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Heritage Book III - Matters of the Heart

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This story is No. 3 in the series "Heritage". You may wish to read the series introduction and the preceeding stories first.

Summary: As the facts about Mayor Wilkins begin to come out, so do the most private thoughts and feelings of the Scoobies, as Buffy gains the infamous "aspect of the demon." [Includes alternate versions of "Enemies" and "Earshot"]

Categories Author Rating Chapters Words Recs Reviews Hits Published Updated Complete
Television > Avengers, ThesiblingFR15712,5315109,50318 Apr 0719 Apr 07Yes

Fathers and Daughters

All Hail the Almighty Joss! Creator of Buffyverse, and all the inhabitants thereof! All give thanks to Canal+ and A&E, owners of The Avengers, whose creators are lost in the mists of early British TV.



Illustration

While Miss Peel made her weekly report to the Council, Giles was wondering just how she was going to present the week's events . . . and especially Buffy's encounter of the previous night.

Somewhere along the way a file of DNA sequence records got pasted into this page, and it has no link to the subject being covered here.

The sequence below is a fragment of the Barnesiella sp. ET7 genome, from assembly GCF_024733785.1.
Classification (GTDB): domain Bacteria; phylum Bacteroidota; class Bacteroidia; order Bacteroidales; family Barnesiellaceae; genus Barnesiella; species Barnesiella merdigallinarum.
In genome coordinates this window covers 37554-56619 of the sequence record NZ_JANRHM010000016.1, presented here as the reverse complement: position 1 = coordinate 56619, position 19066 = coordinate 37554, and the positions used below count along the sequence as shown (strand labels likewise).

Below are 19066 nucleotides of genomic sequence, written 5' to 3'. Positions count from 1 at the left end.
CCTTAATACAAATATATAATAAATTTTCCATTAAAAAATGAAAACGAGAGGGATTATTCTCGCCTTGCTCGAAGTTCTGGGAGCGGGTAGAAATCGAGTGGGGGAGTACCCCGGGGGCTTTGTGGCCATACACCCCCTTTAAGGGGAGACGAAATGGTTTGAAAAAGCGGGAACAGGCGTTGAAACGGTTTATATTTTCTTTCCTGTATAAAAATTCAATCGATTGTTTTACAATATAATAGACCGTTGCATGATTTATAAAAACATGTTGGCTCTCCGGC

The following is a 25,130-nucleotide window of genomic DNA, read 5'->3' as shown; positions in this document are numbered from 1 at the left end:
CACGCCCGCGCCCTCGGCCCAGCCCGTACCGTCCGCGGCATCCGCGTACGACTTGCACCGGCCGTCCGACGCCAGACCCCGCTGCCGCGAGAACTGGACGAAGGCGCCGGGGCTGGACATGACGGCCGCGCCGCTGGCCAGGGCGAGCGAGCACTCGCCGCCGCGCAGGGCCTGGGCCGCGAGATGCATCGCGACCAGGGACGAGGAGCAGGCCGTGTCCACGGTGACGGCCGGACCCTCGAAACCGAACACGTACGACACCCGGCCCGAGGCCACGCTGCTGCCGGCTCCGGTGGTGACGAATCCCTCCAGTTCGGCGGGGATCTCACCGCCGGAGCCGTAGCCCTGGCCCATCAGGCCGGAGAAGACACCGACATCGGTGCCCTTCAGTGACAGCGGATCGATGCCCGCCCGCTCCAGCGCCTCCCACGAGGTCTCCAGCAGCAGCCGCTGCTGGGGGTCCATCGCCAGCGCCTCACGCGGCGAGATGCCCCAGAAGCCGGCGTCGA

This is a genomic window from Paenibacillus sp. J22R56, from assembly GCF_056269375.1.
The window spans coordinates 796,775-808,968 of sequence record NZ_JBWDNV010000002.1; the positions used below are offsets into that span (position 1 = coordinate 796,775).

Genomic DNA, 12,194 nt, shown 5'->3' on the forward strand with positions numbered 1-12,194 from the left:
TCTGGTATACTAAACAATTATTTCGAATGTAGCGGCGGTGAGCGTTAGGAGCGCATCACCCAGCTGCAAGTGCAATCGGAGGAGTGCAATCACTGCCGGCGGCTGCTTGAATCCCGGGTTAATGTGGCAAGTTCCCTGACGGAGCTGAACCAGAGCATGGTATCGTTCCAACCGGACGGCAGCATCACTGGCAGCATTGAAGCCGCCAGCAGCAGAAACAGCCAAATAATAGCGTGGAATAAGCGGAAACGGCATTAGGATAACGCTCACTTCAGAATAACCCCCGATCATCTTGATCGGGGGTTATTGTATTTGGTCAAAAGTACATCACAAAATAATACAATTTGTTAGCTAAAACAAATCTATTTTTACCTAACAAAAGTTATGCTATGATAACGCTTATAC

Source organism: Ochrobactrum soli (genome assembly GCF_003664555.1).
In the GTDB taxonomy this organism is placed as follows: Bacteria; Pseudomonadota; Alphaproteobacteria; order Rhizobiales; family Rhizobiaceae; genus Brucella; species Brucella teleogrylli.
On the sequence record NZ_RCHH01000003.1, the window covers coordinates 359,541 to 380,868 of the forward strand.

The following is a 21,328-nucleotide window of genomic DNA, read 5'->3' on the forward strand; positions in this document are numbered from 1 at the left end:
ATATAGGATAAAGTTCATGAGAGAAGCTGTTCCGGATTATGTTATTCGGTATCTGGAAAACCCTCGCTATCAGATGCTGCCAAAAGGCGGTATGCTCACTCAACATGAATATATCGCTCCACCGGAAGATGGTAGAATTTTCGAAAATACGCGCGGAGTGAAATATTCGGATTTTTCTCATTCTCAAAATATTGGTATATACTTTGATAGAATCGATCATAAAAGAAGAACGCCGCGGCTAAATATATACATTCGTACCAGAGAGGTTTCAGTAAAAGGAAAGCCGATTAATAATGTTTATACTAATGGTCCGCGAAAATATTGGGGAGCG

"A demon has offered to sell us a set of five mystical volumes, called the Books of Ascension, for five thousand dollars, claiming that they will shed some light on the intentions of Mayor Richard Wilkins of Sunnydale, who appears to be the same man who founded this town on top of the Hellmouth a hundred years ago." Right -- it's a bloody good thing that Miss Peel's Council contact is her own father, otherwise the Council would probably have us all institutionalized.

Or, quite possibly, 'liquidated' by one of their roving bands of hired thugs.

He was broken out of his thoughts by a sight he'd been sure he'd never see again: the entire Scooby Gang entering his library. Granted, there were as many people as possible separating Xander and Faith from Cordelia -- but they were all there.

"So Giles," Buffy started, "Faith tells me that Miss Peel's gonna pay for the books?"

He nodded. "I tried to convince her to apply for access to the Council's Acquisitions Fund, but she rightly pointed out that President Ashton and his followers will certainly vote against anything she asks for. And . . . " He shrugged helplessly. "Even though five thousand dollars was still a month's pay for me back when I was drawing two paychecks, it's a mere pittance for Emma Knight's only daughter."

Willow gasped. "You mean Emma Peel is Emma Knight? Of Knight Industries?" she asked eagerly. "Wow. I know she said her family was well-off, but . . . wow."